CLEO F. EDWARDS
Cleo Edwards is proud to be a life insurance salesman. He is passionate about helping individuals and businesses fulfill their goals and provide for life’s contingencies. Mr. Edwards has been using the power of life insurance one person and one business at a time over the past 58 years to make an impact on lives. Mr. Edwards has had the opportunity to work with thousands of individuals who wanted to provide security for their families, themselves and their businesses. He continues to work in his chosen profession full time.
He grew up in Missouri, the oldest of nine children. He was sixteen when his father died. There was no life insurance or social security to help the family. He was put into the Civilian Conservation Corps (CCC) by his grandfather and uncle, even though he was under the required age. He ended up driving a dump truck at Mt. Rainier National Park in Washington. Of his $30 monthly pay, $25 went to his mother. He didn’t graduate from high school. Some of his siblings went to live with relatives.
After getting out of the CCC, he ended up in Geneseo, Illinois, looking for work as a hired hand. He left home with a tin suitcase with baling wire for a handle. This suitcase became a prop in many speeches over the years including on the main platform at the Million Dollar Round Table’s bicentennial meeting in Boston. He eventually decided he would go back to Washington and be a park ranger. On his way there, he stopped in Cedar Rapids to visit an aunt. Circumstances resulted in him staying in Cedar Rapids, working at the packing house and meeting his wife.
After serving at Placentia Bay during World War II, he returned to Cedar Rapids and the packing house. However, he took the required tests and was admitted to the University of Iowa on the GI Bill. He continued to work full time while attending college, but left the packing house for Barkers Shoe Store. He was working as a management trainee in the yard goods department at J. C. Penney when Francis Merritt, who was vice president of agencies at Central Life came into the store. He asked Mr. Edwards how he liked his job. “Not a damn bit,” he replied, as he’d recently been told he had to stay late and sweep the floors instead of being in a fraternity brother’s wedding. This conversation soon led to his entry into the life insurance business with Central Life Assurance Company on July 1, 1950 with a $100/month draw. With the early guidance of both Francis Merritt and Hub Mulock, who was then president of the company, he learned the life insurance business. His education continued both through Central Life and his own studies. He earned his CLU and ChFC designations from The American College.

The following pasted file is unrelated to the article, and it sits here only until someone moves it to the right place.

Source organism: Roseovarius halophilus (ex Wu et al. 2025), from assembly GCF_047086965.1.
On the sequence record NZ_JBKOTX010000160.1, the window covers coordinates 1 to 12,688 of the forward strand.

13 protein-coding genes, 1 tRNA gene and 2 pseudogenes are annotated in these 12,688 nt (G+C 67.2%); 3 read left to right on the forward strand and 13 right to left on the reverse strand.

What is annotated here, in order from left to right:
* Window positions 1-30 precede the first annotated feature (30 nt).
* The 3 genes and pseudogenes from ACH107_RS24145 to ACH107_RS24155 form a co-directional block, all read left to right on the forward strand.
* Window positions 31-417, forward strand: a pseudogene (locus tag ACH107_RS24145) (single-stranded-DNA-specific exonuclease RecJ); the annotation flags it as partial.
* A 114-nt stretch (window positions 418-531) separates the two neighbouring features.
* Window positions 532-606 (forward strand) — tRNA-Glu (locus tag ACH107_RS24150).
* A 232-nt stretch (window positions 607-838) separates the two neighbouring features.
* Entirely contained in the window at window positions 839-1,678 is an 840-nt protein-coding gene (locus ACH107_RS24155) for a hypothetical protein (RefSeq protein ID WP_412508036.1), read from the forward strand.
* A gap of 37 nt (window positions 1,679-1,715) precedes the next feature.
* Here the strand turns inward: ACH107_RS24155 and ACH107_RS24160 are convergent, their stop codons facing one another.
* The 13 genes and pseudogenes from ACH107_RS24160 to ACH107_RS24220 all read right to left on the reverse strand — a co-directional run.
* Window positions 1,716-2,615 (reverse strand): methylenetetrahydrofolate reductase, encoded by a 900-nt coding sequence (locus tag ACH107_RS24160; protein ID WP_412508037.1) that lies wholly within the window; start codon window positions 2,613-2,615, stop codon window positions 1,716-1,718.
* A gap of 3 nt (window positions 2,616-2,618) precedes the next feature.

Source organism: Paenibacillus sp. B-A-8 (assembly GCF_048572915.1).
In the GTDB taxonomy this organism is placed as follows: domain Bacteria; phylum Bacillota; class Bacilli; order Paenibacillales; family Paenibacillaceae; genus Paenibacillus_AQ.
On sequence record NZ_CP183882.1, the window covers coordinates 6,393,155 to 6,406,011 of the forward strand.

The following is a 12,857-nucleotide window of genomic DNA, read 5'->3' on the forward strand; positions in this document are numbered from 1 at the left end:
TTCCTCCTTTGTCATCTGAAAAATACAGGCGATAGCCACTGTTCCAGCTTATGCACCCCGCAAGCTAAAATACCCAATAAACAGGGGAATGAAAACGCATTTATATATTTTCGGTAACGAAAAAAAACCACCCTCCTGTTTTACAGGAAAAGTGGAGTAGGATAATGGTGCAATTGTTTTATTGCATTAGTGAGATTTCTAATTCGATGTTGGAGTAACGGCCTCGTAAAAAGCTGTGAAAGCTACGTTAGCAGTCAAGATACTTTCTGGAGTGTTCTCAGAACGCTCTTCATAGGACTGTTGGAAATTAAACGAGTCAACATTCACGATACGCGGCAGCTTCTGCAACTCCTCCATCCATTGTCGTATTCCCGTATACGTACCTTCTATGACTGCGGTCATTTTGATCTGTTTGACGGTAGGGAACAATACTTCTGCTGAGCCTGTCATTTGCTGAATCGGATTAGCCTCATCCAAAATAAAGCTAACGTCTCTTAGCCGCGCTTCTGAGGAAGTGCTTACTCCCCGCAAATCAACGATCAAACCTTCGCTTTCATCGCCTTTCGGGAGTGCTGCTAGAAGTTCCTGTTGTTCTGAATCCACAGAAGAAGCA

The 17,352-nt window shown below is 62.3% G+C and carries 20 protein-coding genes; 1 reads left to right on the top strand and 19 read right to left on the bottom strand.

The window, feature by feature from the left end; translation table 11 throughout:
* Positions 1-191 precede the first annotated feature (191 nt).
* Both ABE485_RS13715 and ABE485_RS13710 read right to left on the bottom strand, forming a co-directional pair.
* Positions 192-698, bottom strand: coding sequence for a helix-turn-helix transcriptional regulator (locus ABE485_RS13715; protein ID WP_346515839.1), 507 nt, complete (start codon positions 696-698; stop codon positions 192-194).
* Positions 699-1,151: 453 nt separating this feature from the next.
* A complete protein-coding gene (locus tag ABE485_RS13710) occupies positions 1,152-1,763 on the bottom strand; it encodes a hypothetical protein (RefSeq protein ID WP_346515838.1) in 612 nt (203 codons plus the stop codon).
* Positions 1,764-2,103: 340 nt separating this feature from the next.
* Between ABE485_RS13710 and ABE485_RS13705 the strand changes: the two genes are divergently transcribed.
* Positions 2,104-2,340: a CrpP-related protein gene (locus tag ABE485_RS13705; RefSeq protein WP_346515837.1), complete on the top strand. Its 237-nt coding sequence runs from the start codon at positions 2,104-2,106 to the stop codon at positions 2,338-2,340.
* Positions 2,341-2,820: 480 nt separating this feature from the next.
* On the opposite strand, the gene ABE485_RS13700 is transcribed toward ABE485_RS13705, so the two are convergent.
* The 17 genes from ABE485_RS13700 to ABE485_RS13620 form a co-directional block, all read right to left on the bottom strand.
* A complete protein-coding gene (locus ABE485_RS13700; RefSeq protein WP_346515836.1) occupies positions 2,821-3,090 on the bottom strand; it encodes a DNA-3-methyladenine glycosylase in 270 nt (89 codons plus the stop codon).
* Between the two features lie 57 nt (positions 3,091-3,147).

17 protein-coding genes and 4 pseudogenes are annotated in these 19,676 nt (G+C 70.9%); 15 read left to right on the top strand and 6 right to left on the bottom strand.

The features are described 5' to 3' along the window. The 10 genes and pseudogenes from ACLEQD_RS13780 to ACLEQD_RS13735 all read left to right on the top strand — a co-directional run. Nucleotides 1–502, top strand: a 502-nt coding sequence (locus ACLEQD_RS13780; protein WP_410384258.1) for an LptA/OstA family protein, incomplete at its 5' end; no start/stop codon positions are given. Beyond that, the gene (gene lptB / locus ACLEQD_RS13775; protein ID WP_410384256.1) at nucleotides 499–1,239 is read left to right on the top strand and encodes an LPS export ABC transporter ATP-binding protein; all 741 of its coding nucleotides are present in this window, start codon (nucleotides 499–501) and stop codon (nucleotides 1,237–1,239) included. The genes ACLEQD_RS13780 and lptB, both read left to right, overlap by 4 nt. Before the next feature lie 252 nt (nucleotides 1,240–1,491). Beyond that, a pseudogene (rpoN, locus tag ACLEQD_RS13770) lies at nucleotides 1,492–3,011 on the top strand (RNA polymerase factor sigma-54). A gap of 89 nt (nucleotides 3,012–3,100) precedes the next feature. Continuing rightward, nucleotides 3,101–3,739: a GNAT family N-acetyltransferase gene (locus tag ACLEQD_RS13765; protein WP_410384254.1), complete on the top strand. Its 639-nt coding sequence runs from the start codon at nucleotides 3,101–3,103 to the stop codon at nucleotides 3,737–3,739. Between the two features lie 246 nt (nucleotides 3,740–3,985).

Because he’d learned so much from so many, Mr. Edwards wanted to give back. He served in many capacities for local, state and national insurance organizations. This included serving on the board of AALU and the Million Dollar Round Table’s Top of the Table, serving as a two-time trustee on what is now NAIFA, and in all offices of the local and state life underwriters associations, estate planning council and CLU chapter. He received the Iowa Life Underwriters Association’s Newell C. Day Man of the Year Award in 1966 as well as its Unsung Hero Award in 2003 for which he had been nominated by a client.
For the past 55 years, Cleo has qualified for the MDRT every year and leads that organization with continuous qualifying membership. The MDRT has over 39,000 members in 80 countries around the world. Truly the top of the top.
He also wanted to give back to the Cedar Rapids community which had been so good to him. He has served on many boards including chairing the local United Way to its first $1,000,000 campaign, and was instrumental in the organization of the First National Bank in Marion which is now part of Wells Fargo. He has been involved in the Boy Scouts, Junior Achievement, his church, as well as the St. Luke’s Hospital Foundation and Iowa Student Aid Commission. He is currently active in the preservation of the Ronald Reagan Ranch and a member of its Rawhide Circle.
Central Life has gone through several name changes and is now Aviva. Mr. Edwards is proud and honored to join the Iowa Insurance Hall of Fame which has already honored two former presidents of Central Life, Hub Mulock and Roger Brooks.
Marsha Nevius has been Cleo’s administrative assistant for the past 33 years, as of last week. Cleo has been married for 65 years to his wonderful wife Charlotte, and they have two children and four grandchildren of whom he is very proud.